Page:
What is Kamancheh?
Kamancheh is one of the oldest stringed instruments in Iran and the middle east. It is evolved type of Robab. The Kamancheh also is called (Persian: کمانچه,) (kamānche or kamāncha) (Azerbaijani: Kamança, Kurdish: کەمانچە, Kemançe).
Kamancheh has a round bowl and a long neck. It has four strings, and like guitar and violin, it tuns with the tuning peg. The bow with which the Kamancheh is played is called the Kaman, and it is the same as it has been replaced by the French word “archet,” meaning small bow, in the violin. The Kamancheh bowls’ shapes and sizes are not fixed and standard yet. The bowls are made of spherical or squeeze cones shape. There is a type of Kamancheh with an open back of the bowl. This type of Kamancheh often makes and plays in the center of Iran and Lorestan.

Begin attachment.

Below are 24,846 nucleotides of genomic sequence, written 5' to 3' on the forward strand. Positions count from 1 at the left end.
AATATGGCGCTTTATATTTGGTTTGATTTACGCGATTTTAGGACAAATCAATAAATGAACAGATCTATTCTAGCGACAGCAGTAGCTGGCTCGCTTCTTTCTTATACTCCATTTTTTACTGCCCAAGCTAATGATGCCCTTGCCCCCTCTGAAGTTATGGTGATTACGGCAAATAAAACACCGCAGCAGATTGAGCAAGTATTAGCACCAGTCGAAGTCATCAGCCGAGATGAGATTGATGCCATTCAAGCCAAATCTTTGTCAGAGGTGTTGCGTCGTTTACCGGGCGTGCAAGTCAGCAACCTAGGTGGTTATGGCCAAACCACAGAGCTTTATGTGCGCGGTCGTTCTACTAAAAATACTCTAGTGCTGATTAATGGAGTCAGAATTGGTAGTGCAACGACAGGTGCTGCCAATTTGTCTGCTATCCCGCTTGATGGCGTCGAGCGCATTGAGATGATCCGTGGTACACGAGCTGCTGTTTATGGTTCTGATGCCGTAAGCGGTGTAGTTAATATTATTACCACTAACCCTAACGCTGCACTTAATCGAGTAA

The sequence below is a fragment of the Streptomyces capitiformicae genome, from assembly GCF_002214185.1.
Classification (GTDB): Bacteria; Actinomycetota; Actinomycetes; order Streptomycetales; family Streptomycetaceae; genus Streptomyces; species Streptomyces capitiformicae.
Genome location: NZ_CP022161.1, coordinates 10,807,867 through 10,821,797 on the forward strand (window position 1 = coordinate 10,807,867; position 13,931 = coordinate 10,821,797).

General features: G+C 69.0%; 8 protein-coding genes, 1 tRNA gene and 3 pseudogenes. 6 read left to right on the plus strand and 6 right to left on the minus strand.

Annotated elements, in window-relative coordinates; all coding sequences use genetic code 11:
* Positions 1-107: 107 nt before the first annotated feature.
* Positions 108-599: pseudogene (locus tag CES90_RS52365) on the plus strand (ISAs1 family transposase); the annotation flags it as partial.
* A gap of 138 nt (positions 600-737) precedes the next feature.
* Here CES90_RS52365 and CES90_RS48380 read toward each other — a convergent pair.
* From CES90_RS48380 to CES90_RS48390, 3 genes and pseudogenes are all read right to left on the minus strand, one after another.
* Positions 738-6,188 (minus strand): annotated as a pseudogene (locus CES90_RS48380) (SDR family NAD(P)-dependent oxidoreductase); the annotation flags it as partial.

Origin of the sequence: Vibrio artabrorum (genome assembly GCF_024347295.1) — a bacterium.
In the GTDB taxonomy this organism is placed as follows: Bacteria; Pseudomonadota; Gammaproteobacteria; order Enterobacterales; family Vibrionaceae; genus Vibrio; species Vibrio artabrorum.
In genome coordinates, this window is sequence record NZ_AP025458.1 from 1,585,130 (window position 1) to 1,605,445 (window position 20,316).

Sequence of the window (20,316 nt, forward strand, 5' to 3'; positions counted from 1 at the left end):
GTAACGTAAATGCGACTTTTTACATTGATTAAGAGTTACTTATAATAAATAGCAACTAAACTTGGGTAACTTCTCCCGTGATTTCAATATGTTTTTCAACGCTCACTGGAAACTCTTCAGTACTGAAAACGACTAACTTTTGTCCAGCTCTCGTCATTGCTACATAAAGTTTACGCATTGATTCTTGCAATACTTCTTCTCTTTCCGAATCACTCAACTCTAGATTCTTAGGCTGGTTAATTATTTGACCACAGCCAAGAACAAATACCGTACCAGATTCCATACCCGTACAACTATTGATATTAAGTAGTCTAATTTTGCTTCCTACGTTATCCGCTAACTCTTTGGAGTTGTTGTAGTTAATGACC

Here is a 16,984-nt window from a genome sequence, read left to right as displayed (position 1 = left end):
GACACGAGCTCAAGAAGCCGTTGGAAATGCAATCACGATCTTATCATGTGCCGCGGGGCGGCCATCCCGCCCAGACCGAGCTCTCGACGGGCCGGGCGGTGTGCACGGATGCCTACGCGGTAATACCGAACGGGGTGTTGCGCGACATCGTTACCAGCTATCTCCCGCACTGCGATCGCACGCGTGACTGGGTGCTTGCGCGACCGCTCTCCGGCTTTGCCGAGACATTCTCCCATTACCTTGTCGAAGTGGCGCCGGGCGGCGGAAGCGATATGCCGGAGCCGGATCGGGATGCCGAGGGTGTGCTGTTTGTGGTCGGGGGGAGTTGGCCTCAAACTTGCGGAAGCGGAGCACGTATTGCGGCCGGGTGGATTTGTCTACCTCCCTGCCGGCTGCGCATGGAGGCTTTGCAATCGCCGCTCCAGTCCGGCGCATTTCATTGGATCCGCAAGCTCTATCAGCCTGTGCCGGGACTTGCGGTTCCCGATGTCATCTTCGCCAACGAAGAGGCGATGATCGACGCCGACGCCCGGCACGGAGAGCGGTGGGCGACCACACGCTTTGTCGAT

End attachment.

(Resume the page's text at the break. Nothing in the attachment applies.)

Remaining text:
These Kamanchehs have a solid and clear sound, and because they have a light bowl, it is easier to perform parts that require the Kamancheh to spin quickly.
These Kamanchehs used to have three strings, but these days they gradually have four strings. Open back fiddles are usually made of mulberry wood in one piece.
Traditional Iranian fiddle bowls are usually made of pieces of wood stacked side by side. These pieces of wood are made from 12 pieces to 80 pieces or more.
Kamancheh is one of the main instruments of Middle Eastern music, and the role of the Kamancheh in solo and group playing is significant. The combination of the sounds of several fiddles played together is similar to the sound of a string orchestra in western music. Although the sound of the Kamancheh is a bit nasal sound, this sound is very close to Iranian culture and music.